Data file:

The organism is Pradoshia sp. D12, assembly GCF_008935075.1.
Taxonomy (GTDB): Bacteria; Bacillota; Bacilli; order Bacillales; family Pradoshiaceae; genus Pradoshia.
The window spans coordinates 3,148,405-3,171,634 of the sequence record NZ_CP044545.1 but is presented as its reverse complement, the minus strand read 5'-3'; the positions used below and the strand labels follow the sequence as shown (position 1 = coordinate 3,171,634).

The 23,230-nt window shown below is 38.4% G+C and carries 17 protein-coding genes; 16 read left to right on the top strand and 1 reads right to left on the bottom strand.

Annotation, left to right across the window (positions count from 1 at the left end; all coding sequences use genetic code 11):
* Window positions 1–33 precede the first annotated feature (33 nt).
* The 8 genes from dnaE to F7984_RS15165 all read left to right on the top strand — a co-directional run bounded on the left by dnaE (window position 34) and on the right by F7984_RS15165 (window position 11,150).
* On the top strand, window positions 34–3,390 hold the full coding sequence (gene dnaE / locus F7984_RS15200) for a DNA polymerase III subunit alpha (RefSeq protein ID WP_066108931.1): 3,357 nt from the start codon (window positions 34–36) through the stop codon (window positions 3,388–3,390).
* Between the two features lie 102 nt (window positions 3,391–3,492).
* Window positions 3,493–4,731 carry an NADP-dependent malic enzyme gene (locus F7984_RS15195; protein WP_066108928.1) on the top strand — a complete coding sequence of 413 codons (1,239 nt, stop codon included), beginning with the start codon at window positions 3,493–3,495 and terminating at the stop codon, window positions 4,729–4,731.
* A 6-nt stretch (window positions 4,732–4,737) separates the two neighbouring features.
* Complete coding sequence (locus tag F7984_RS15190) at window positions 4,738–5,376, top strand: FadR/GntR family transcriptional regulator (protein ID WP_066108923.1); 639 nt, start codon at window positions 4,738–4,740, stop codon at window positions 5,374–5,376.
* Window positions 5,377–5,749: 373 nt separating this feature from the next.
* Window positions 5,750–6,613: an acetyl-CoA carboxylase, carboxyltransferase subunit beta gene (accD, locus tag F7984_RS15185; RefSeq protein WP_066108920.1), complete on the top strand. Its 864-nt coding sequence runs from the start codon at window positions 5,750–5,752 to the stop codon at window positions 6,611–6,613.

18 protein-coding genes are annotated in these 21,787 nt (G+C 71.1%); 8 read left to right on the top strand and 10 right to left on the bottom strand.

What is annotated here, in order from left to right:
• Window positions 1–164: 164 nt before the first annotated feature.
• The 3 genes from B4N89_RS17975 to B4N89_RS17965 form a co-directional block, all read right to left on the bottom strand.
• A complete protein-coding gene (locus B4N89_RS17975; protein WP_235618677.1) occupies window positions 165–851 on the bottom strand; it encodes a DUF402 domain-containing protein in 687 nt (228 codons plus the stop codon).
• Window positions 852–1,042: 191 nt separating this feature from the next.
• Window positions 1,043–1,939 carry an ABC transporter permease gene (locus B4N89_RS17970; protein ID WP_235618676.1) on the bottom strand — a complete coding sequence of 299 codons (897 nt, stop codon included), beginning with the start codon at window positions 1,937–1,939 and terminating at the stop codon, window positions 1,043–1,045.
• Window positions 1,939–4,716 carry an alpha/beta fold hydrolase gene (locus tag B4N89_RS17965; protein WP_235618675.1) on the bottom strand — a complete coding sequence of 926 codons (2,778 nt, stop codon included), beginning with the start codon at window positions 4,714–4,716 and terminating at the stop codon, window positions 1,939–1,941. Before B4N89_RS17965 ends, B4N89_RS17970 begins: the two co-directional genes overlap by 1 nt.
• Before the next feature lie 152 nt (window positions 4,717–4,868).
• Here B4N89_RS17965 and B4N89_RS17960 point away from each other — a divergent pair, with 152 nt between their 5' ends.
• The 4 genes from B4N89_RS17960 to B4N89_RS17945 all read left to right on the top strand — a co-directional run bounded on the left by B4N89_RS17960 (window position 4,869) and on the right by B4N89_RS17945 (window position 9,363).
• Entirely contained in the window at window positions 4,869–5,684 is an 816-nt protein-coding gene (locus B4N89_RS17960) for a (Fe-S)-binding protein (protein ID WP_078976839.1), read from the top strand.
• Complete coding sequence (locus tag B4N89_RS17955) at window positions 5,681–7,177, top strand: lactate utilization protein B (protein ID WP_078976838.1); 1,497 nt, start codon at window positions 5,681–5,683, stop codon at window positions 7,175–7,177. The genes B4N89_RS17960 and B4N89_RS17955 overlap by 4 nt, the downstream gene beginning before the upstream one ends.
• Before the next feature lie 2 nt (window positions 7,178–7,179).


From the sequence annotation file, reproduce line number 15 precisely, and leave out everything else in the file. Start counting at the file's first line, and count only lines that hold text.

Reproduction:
18 protein-coding genes are annotated in these 21,787 nt (G+C 71.1%); 8 read left to right on the top strand and 10 right to left on the bottom strand.